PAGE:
5 Dates to Circle in January
After all of the wild swings through 2011, the year ended with flattish results. January will probably be just as volatile.
Let's go over a few of the upcoming days to watch.
The housing industry started to show some signs of life toward the end of 2011. Prices finally appear to be bottoming out, though it remains to be seen whether that will stick if mortgage rates -- now perched near historic lows -- begin inching higher.
Homebuilder Lennar (NYS: LEN) reports next week. The real estate developer has managed to post six consecutive profitable quarters, so investors shouldn't be surprised by another period in the black.
Investors will still want to see how new orders are piling up and whether fewer buyers are getting cold feet and cancelling their orders.
Speaking of big banking, Citigroup (NYS: C) and Wells Fargo (NYS: WFC) will report on the same day to give us a great glimpse of retail banking. Analysts see both financial bellwethers posting improving bottom-line results.
Many of their peers will also be reporting earlier and later in the week, so it will be a great time to see whether banks are lending again and whether the industry itself has learned its lessons.
After serving as the poster child for "the lost decade" for investors, Microsoft (NAS: MSFT) delivers the first of its quarterly reports during the 2012 calendar year.
This should be an important year for several reasons.
- Windows 8 will usher in a new era as Microsoft's first PC operating system that is designed for tablet use.
- Mr. Softy was asleep at the wheel in mobile as Android and iOS take over, but now it's paying billions for the world's largest handset maker to back its updated smartphone platform.
- After years of playing second fiddle to PlayStation and then Wii, Microsoft's finally the top dog in this country when it comes to video-game consoles. Can it keep the Xbox 360 and the thriving Xbox Live ecosystem thriving?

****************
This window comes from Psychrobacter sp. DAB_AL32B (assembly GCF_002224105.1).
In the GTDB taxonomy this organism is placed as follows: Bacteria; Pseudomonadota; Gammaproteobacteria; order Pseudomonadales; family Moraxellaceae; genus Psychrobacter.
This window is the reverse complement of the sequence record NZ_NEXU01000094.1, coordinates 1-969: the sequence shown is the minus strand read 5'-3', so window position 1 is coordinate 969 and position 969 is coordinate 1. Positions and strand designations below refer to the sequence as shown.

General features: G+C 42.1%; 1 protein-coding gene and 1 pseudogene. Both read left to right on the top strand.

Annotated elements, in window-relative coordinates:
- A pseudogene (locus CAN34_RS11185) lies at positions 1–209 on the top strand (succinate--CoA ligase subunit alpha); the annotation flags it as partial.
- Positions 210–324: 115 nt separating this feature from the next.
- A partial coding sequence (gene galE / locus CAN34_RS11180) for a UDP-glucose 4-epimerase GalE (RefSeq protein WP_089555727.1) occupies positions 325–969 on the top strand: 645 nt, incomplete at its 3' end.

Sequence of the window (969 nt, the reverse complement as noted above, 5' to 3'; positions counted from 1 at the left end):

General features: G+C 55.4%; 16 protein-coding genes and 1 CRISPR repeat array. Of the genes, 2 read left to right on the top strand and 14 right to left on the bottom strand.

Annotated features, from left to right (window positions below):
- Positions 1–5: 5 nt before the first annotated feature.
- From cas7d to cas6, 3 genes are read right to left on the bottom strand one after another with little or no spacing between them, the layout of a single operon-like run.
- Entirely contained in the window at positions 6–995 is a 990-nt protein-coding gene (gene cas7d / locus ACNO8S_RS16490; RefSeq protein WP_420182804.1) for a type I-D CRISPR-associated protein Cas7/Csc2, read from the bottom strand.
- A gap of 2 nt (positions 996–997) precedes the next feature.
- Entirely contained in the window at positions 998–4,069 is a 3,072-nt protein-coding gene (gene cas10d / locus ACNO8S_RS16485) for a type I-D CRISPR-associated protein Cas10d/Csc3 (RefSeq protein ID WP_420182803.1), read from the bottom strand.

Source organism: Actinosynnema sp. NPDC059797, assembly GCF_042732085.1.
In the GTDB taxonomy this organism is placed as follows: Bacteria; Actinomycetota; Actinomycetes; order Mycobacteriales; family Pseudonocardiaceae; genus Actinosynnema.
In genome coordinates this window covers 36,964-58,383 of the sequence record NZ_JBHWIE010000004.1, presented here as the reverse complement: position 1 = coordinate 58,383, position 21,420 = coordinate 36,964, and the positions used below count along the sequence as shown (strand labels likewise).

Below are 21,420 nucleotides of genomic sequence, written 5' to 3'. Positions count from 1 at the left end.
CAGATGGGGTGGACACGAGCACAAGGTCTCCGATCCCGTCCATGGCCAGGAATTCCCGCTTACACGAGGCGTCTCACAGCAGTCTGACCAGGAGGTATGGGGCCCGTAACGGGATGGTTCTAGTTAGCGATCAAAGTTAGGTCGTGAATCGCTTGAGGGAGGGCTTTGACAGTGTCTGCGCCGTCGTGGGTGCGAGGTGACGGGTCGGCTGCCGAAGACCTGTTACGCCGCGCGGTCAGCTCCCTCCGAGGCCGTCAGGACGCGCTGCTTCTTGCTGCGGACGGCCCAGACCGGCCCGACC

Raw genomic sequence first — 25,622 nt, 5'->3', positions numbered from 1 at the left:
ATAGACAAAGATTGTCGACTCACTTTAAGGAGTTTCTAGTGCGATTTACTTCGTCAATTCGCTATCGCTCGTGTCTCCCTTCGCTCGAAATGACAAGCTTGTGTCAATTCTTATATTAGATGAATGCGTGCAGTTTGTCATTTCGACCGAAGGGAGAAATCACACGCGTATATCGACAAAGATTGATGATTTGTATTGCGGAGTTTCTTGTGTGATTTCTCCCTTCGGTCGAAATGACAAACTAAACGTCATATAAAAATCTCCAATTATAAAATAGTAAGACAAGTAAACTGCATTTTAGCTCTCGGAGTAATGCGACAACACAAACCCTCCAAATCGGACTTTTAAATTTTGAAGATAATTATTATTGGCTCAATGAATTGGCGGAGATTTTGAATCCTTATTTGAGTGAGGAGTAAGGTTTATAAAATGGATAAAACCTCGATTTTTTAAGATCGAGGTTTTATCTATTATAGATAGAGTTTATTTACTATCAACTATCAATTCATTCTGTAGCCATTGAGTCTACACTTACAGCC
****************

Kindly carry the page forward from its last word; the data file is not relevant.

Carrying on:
It would also be nice if 2012 is the year that Microsoft finally turns a profit in its online business.
For better or worse, Yahoo! (NAS: YHOO) has become a compelling soap opera in recent weeks. As potential suitors line up to either swallow the company whole or take a big stake in the dot-com titan, shareholders have benefited from the speculative run.
The latest chatter involves the sale of most of some of its Asian assets, but given the fluid nature of these Wall Street sagas, that story changes every few days.
There's a good chance that there may be a resolution to the drama by the time Yahoo! posts its fourth-quarter financials in three weeks. If not, you just know that the conference call will be very interesting.
It would be bad enough if your coffee cup blew up, but 2011 was the year of coffee-stock blowups.
The one consistent brew through all of this was Starbucks (NAS: SBUX) , and the barista baron reports its latest quarterly financials toward the end of the month.
Posting positive gains in sales, earnings, and store-level comps will work wonders for a premium brand's consistency. Starbucks also turned heads in November with its purchase of a natural-juice company. November was also the month when Starbucks coffees became available in K-Cup form, so it should be an insightful quarterly report out of the java giant.
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At the time this article was published The Motley Fool owns shares of Yahoo!, Microsoft, Starbucks, Citigroup, FedEx, and Wells Fargo and has created a covered strangle position on Wells Fargo.Motley Fool newsletter serviceshave recommended buying shares of FedEx, Yahoo!, Starbucks, and Microsoft and creating a bull call spread position in Microsoft. Try any of our Foolish newsletter servicesfree for 30 days. We Fools don't all hold the same opinions, but we all believe thatconsidering a diverse range of insightsmakes us better investors.Longtime Fool contributorRick Munarrizcalls them as he sees them. He owns no shares in any of the stocks in this story and is also part of theRule Breakersnewsletter research team, seeking out tomorrow's ultimate growth stocks a day early.The Motley Fool has adisclosure policy.
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